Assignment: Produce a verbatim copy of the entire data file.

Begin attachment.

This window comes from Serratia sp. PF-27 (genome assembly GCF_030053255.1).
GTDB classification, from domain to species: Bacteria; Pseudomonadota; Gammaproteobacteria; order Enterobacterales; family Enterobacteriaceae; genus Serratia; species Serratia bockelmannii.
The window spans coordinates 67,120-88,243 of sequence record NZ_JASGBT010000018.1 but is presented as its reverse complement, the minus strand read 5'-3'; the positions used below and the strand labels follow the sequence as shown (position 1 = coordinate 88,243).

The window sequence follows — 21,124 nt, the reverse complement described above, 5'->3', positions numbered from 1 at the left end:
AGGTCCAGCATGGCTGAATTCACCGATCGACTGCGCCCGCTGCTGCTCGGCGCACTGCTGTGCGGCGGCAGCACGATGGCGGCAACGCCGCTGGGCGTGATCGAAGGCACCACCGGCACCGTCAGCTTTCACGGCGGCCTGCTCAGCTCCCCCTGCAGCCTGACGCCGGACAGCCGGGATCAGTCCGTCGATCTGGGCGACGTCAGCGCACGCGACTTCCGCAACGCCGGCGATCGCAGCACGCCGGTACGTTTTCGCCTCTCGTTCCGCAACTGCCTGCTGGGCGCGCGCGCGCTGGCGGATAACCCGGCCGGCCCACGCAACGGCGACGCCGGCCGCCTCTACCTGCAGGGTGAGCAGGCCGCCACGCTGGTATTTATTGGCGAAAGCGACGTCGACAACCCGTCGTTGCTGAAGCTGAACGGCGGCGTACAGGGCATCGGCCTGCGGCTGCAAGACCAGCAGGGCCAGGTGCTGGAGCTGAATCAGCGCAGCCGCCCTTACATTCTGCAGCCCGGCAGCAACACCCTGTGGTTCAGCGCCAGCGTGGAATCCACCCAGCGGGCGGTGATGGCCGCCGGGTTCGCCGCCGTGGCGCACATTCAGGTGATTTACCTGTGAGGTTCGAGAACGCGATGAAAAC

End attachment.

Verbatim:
This window comes from Serratia sp. PF-27 (genome assembly GCF_030053255.1).
GTDB classification, from domain to species: Bacteria; Pseudomonadota; Gammaproteobacteria; order Enterobacterales; family Enterobacteriaceae; genus Serratia; species Serratia bockelmannii.
The window spans coordinates 67,120-88,243 of sequence record NZ_JASGBT010000018.1 but is presented as its reverse complement, the minus strand read 5'-3'; the positions used below and the strand labels follow the sequence as shown (position 1 = coordinate 88,243).

The window sequence follows — 21,124 nt, the reverse complement described above, 5'->3', positions numbered from 1 at the left end:
AGGTCCAGCATGGCTGAATTCACCGATCGACTGCGCCCGCTGCTGCTCGGCGCACTGCTGTGCGGCGGCAGCACGATGGCGGCAACGCCGCTGGGCGTGATCGAAGGCACCACCGGCACCGTCAGCTTTCACGGCGGCCTGCTCAGCTCCCCCTGCAGCCTGACGCCGGACAGCCGGGATCAGTCCGTCGATCTGGGCGACGTCAGCGCACGCGACTTCCGCAACGCCGGCGATCGCAGCACGCCGGTACGTTTTCGCCTCTCGTTCCGCAACTGCCTGCTGGGCGCGCGCGCGCTGGCGGATAACCCGGCCGGCCCACGCAACGGCGACGCCGGCCGCCTCTACCTGCAGGGTGAGCAGGCCGCCACGCTGGTATTTATTGGCGAAAGCGACGTCGACAACCCGTCGTTGCTGAAGCTGAACGGCGGCGTACAGGGCATCGGCCTGCGGCTGCAAGACCAGCAGGGCCAGGTGCTGGAGCTGAATCAGCGCAGCCGCCCTTACATTCTGCAGCCCGGCAGCAACACCCTGTGGTTCAGCGCCAGCGTGGAATCCACCCAGCGGGCGGTGATGGCCGCCGGGTTCGCCGCCGTGGCGCACATTCAGGTGATTTACCTGTGAGGTTCGAGAACGCGATGAAAAC